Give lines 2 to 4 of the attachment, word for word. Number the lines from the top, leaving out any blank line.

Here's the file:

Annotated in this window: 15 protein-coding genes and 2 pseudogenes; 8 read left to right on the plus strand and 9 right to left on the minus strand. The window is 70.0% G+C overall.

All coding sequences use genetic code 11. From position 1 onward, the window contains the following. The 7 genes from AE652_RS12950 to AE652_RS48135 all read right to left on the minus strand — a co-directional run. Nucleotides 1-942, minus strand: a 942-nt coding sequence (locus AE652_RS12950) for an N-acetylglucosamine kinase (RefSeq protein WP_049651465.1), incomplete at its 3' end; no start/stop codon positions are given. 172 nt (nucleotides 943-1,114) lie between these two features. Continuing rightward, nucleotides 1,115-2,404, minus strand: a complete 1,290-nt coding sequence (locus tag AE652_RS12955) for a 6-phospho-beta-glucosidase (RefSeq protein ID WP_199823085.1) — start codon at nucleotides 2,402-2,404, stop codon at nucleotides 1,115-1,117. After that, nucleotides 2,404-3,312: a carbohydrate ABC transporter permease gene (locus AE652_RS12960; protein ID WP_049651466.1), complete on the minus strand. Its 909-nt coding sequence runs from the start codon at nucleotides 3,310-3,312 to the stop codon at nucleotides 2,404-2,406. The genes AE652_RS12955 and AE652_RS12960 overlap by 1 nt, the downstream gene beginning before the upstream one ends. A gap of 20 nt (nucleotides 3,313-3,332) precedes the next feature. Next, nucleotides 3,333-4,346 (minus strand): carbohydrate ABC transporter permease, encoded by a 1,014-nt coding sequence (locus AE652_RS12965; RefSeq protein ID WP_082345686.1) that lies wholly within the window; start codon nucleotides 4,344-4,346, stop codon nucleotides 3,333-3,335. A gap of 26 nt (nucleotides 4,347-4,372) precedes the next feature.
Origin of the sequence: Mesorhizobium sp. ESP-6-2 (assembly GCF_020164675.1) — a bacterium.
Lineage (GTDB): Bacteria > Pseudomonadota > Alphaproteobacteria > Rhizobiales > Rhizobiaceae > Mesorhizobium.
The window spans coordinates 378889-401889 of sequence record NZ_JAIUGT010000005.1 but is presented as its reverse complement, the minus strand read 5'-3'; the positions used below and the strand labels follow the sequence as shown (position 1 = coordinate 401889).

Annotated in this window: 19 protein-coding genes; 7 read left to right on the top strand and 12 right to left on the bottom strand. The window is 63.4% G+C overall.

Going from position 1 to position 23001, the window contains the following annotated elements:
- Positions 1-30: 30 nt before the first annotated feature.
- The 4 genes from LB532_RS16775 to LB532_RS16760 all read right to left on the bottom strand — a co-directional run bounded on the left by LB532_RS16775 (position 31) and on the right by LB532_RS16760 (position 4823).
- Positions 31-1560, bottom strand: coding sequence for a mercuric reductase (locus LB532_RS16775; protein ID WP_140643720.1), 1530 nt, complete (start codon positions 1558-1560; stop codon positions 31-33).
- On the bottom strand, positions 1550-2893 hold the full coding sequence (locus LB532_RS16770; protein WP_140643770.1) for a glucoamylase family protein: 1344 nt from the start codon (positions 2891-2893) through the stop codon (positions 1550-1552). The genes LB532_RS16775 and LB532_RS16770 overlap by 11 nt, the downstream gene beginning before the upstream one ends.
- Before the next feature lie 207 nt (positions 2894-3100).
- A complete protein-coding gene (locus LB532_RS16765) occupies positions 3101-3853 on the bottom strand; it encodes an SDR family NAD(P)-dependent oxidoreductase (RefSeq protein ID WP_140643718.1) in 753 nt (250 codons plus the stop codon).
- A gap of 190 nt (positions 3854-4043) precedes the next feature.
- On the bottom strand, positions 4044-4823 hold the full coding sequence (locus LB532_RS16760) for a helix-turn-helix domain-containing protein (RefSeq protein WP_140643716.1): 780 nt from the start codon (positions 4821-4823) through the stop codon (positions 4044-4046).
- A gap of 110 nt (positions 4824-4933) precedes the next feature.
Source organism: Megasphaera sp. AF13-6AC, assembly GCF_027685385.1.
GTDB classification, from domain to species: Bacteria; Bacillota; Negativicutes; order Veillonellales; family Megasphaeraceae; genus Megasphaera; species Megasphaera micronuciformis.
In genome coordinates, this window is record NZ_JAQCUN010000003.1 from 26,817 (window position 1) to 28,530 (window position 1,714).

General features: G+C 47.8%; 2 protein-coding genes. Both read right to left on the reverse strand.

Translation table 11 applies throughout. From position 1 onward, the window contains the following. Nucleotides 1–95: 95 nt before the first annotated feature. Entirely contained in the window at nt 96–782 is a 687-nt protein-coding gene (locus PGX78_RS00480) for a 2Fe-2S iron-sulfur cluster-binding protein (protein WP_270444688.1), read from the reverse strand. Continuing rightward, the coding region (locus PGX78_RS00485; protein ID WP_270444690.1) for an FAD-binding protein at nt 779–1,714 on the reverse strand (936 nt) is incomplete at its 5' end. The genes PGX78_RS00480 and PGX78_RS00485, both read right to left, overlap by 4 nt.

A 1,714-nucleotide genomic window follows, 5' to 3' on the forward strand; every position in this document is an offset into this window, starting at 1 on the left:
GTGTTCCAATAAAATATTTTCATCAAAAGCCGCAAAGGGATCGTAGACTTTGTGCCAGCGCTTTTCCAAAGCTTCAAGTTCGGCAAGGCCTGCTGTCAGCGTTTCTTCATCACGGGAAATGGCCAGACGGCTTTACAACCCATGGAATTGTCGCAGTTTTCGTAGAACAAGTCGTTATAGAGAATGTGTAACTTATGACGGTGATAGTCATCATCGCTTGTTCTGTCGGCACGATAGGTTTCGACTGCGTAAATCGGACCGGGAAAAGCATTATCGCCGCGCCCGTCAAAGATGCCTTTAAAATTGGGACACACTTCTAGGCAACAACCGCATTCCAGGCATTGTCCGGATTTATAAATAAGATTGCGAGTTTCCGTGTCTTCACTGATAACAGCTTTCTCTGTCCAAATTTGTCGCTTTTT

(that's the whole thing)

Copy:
All coding sequences use genetic code 11. From position 1 onward, the window contains the following. The 7 genes from AE652_RS12950 to AE652_RS48135 all read right to left on the minus strand — a co-directional run. Nucleotides 1-942, minus strand: a 942-nt coding sequence (locus AE652_RS12950) for an N-acetylglucosamine kinase (RefSeq protein WP_049651465.1), incomplete at its 3' end; no start/stop codon positions are given. 172 nt (nucleotides 943-1,114) lie between these two features. Continuing rightward, nucleotides 1,115-2,404, minus strand: a complete 1,290-nt coding sequence (locus tag AE652_RS12955) for a 6-phospho-beta-glucosidase (RefSeq protein ID WP_199823085.1) — start codon at nucleotides 2,402-2,404, stop codon at nucleotides 1,115-1,117. After that, nucleotides 2,404-3,312: a carbohydrate ABC transporter permease gene (locus AE652_RS12960; protein ID WP_049651466.1), complete on the minus strand. Its 909-nt coding sequence runs from the start codon at nucleotides 3,310-3,312 to the stop codon at nucleotides 2,404-2,406. The genes AE652_RS12955 and AE652_RS12960 overlap by 1 nt, the downstream gene beginning before the upstream one ends. A gap of 20 nt (nucleotides 3,313-3,332) precedes the next feature. Next, nucleotides 3,333-4,346 (minus strand): carbohydrate ABC transporter permease, encoded by a 1,014-nt coding sequence (locus AE652_RS12965; RefSeq protein ID WP_082345686.1) that lies wholly within the window; start codon nucleotides 4,344-4,346, stop codon nucleotides 3,333-3,335. A gap of 26 nt (nucleotides 4,347-4,372) precedes the next feature.
Origin of the sequence: Mesorhizobium sp. ESP-6-2 (assembly GCF_020164675.1) — a bacterium.
Lineage (GTDB): Bacteria > Pseudomonadota > Alphaproteobacteria > Rhizobiales > Rhizobiaceae > Mesorhizobium.